48ONIRAM’s review published on Letterboxd:
Both chilling and elegiac. Karloff gives a beautiful performance. Really, a heartbreaking one for the ages (and it's fun to see Bogdanovich INCREDIBLY young, basically playing himself).
I want to talk about two simple shots. The film has a lot of long takes, some very stylish and impressive. But my two favorites were really quite simple and lovely.
In the first, Karloff has just angered his assistant, who he seems quite close to, and she has left him in his hotel room. Someone knocks and he answers, revealing room service. Then we cut to a shot of Karloff behind his counter as the room service guy sets up off frame. The camera pans out, very slowly. It doesn't wind up panning out THAT much, changing the image noticeably but not extremely. Still, this shot so clearly visually conveys how alone Karloff is in his big hotel room as he waits for the food with no companionship. Then, the camera quickly pans over to the dinner, set for two. Says so much with just the imagery.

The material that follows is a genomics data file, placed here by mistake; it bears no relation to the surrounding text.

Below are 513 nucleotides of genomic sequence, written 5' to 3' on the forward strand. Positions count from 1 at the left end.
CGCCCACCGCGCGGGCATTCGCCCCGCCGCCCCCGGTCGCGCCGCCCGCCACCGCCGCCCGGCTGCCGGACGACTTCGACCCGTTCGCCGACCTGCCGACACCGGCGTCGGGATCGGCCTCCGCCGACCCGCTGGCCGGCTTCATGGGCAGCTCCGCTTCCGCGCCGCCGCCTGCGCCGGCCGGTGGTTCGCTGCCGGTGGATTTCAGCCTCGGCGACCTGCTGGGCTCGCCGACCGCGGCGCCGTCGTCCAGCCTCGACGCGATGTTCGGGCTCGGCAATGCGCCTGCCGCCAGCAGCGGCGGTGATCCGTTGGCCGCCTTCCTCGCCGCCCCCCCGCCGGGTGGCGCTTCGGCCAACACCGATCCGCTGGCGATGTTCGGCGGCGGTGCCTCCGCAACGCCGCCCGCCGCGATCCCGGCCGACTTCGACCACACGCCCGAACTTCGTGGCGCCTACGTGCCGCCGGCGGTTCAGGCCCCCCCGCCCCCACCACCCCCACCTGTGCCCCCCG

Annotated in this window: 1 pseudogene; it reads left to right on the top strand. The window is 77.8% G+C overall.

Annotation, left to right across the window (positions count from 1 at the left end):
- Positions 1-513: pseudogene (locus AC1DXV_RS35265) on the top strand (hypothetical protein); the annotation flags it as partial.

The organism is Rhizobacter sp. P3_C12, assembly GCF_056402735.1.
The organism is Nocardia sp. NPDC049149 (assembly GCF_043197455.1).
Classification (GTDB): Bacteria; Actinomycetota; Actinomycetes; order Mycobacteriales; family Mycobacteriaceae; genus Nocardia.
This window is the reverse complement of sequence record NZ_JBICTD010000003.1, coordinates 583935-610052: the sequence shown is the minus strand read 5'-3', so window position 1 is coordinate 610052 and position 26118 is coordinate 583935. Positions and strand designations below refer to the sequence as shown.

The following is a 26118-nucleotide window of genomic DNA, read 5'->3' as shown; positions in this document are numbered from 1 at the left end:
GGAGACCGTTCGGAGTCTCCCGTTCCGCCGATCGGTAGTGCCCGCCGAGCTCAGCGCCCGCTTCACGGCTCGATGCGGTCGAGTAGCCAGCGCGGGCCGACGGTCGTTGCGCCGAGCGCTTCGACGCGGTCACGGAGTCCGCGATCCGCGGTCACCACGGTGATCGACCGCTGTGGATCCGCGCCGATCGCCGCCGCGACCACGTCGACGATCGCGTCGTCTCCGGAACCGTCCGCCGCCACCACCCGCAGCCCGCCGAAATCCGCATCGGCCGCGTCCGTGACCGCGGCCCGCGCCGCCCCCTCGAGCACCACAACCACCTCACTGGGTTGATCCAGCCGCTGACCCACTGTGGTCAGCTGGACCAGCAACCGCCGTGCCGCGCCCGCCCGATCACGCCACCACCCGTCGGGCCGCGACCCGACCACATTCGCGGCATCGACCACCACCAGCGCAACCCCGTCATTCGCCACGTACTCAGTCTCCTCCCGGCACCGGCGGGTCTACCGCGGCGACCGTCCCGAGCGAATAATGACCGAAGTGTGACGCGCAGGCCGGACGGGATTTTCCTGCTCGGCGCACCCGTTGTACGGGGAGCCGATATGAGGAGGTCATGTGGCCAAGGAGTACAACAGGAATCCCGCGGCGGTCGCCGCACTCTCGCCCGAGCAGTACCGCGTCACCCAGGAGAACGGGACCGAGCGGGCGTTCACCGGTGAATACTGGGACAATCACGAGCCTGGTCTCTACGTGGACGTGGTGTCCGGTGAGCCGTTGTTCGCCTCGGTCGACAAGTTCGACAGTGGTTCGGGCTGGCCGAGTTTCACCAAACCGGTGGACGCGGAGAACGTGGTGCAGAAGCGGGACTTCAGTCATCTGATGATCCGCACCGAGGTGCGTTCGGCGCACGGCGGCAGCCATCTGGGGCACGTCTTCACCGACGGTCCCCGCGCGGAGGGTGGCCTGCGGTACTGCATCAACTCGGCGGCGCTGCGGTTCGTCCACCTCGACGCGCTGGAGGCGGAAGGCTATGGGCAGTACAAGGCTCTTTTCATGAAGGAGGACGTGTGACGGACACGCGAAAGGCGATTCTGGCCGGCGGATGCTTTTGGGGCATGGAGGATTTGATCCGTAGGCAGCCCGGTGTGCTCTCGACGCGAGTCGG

Later, the other lead in the film, the murderer, is waiting for his father to set up the targets he will shoot later. He sights down his gun, aiming at his father directly. The camera very slowly, and again very slightly, zooms in on his face. The face, does not change much. But that slight zoom creates a feeling of such menace. We basically know, right in that moment, that he has come to a decision. Later, he seems a little confused and like he wants to talk about these feelings. But we already know what is going to happen, strictly from the framing and slight movement.
I think Bogdanovich's quote about Hawks is very very relevant "Boy, he really knows how to tell a story."